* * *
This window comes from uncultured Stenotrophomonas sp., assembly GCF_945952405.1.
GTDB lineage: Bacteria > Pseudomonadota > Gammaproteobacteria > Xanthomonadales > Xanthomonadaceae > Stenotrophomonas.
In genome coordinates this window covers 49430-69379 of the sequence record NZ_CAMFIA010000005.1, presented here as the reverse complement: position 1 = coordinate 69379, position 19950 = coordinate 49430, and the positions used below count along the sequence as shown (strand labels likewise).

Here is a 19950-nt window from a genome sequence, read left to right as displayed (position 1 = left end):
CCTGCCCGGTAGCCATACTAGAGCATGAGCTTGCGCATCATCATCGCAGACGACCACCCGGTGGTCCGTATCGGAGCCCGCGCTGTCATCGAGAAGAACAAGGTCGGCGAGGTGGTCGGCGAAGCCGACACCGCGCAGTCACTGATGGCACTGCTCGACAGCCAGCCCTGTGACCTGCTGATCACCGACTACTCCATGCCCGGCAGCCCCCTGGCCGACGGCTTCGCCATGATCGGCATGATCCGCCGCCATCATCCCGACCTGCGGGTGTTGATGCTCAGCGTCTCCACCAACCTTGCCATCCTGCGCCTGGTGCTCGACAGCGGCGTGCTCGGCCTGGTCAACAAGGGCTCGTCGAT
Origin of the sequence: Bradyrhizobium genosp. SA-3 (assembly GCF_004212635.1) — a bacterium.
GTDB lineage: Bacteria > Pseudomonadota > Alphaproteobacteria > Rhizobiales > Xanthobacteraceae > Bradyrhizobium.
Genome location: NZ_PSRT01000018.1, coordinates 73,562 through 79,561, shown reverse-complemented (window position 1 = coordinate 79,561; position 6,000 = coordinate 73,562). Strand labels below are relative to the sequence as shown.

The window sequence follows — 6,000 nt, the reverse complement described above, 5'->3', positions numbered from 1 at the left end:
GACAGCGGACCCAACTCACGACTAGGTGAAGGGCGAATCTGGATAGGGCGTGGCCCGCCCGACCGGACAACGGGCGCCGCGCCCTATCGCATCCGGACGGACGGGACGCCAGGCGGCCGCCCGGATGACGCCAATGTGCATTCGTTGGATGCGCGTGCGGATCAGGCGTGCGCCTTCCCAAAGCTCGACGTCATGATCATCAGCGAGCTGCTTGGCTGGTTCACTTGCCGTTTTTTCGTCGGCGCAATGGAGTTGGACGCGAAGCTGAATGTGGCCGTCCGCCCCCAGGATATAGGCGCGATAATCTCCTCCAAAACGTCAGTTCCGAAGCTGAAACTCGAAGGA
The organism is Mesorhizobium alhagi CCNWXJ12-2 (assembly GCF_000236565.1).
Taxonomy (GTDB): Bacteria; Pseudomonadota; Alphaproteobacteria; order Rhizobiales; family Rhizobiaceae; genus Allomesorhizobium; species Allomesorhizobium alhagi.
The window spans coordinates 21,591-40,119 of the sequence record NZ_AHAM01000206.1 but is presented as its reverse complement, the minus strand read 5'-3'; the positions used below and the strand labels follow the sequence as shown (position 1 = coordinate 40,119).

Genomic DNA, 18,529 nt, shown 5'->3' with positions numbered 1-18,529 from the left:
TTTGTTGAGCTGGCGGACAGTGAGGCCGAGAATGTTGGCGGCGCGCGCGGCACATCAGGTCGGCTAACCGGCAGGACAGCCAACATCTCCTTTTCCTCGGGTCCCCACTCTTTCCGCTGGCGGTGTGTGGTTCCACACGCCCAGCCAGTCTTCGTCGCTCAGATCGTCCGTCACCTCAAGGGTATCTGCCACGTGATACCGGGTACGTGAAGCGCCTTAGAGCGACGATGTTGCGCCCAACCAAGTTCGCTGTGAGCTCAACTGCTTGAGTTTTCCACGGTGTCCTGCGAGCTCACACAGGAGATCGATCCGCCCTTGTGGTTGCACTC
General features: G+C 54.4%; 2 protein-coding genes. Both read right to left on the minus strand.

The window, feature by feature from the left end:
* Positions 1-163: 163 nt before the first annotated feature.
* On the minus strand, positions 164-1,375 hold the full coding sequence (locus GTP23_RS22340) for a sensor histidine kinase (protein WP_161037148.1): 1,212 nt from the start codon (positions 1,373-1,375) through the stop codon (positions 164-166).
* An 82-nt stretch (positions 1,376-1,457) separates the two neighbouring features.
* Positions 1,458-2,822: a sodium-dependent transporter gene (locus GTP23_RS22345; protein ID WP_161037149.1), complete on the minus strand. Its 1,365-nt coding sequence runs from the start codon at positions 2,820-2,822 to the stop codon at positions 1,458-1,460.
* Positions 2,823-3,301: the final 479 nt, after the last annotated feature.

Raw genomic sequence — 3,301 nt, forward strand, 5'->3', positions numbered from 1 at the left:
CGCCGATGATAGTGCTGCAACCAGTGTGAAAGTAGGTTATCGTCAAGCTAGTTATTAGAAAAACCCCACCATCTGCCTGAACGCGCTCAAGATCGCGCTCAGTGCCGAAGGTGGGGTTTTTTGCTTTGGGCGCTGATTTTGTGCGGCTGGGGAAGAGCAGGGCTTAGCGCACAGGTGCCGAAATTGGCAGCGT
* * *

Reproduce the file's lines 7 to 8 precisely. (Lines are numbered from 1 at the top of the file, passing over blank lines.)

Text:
GTDB lineage: Bacteria > Pseudomonadota > Alphaproteobacteria > Rhizobiales > Xanthobacteraceae > Bradyrhizobium.
Genome location: NZ_PSRT01000018.1, coordinates 73,562 through 79,561, shown reverse-complemented (window position 1 = coordinate 79,561; position 6,000 = coordinate 73,562). Strand labels below are relative to the sequence as shown.